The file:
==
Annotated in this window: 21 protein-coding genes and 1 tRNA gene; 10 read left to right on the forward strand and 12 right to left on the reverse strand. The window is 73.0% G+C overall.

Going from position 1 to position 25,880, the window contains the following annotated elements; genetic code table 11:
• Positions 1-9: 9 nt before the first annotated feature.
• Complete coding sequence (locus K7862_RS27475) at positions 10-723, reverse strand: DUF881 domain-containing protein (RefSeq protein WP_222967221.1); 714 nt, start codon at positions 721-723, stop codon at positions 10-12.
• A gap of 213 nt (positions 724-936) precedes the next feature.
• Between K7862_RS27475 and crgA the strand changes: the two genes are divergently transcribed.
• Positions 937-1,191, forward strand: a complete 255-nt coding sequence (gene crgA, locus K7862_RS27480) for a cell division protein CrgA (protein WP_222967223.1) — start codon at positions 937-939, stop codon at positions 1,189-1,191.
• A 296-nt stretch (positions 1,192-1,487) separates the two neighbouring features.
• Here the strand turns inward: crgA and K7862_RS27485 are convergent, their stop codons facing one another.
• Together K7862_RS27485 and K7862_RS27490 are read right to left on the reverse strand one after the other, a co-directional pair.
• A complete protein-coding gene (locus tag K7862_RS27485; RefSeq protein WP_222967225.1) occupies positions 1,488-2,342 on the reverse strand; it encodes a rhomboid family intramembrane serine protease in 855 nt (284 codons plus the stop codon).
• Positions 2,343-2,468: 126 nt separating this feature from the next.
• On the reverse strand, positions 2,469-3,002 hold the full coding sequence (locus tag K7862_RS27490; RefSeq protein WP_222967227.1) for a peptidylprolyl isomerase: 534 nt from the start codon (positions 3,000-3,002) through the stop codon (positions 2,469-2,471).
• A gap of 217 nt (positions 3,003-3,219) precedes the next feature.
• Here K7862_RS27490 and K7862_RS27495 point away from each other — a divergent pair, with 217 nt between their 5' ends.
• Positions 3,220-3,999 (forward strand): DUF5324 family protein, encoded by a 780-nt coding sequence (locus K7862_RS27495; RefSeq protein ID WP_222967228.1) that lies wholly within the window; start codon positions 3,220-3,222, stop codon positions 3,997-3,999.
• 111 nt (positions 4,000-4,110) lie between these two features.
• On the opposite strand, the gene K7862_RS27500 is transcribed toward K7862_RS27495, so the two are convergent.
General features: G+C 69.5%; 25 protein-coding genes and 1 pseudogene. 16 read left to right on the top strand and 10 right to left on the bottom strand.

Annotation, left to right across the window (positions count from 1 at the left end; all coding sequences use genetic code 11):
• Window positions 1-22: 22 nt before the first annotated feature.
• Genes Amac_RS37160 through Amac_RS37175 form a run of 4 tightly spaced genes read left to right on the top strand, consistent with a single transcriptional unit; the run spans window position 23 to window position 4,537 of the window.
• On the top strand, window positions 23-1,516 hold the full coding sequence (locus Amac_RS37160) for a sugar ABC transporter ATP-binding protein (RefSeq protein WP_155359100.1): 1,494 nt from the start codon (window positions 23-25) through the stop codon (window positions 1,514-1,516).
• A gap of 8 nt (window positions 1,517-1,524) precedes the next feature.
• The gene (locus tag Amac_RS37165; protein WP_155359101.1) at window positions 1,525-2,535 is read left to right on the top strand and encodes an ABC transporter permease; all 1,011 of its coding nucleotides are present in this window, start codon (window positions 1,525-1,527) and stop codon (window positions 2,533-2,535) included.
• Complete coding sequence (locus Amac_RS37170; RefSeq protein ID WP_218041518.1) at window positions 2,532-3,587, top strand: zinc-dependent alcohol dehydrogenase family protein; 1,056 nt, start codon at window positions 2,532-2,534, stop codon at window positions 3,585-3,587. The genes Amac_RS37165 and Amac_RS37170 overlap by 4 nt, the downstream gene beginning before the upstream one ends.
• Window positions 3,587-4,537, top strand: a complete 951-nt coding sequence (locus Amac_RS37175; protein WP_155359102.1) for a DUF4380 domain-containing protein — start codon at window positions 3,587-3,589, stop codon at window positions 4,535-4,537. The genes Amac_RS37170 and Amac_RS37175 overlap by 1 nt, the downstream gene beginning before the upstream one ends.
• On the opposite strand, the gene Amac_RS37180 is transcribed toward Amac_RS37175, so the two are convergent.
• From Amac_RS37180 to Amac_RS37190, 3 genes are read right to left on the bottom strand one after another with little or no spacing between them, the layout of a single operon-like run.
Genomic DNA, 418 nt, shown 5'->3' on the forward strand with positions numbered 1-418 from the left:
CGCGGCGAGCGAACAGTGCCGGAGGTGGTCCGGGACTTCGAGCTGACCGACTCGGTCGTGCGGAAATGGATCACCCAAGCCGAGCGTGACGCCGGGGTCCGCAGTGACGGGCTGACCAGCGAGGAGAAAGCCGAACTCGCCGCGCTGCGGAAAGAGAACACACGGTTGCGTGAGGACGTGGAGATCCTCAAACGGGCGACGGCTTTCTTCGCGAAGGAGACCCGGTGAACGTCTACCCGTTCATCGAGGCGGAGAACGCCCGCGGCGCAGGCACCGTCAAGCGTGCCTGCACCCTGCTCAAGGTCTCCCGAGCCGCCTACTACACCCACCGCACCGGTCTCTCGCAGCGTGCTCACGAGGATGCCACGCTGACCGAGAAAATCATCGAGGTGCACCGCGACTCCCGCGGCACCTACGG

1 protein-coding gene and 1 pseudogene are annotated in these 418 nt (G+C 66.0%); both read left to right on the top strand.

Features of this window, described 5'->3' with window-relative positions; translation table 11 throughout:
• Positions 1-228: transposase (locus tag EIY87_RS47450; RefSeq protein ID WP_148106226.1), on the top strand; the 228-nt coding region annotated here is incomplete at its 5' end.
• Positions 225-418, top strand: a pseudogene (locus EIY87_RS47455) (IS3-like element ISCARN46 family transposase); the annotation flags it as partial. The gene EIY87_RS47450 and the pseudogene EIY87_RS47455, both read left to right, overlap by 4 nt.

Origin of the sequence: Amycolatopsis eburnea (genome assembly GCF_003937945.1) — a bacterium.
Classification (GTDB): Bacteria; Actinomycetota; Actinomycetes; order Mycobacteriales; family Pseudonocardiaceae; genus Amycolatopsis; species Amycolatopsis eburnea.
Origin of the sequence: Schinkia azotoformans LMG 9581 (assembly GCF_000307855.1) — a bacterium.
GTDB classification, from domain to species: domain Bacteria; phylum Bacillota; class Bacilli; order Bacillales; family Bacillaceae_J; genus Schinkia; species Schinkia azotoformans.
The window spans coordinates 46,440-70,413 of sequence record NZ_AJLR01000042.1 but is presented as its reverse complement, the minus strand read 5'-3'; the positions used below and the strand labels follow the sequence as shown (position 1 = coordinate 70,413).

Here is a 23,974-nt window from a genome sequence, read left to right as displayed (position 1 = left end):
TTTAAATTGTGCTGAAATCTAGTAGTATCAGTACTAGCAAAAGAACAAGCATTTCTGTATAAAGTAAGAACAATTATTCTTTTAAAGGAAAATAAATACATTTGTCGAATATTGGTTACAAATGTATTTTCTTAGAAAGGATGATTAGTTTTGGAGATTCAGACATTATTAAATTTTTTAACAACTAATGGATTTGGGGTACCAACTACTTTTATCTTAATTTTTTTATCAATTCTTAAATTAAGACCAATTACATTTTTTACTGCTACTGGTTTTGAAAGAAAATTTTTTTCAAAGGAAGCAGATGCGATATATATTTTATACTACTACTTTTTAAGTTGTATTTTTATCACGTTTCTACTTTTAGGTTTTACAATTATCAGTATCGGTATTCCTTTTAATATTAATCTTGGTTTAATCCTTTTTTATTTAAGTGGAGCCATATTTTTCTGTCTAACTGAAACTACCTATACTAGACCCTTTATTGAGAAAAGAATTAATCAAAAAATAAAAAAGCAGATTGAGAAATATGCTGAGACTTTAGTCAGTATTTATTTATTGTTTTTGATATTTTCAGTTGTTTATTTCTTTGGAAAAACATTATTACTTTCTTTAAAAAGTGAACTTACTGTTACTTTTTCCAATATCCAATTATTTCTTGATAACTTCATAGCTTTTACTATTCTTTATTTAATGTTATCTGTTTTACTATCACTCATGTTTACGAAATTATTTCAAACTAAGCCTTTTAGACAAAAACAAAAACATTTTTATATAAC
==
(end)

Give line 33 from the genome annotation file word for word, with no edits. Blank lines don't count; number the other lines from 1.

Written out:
Features of this window, described 5'->3' with window-relative positions; translation table 11 throughout: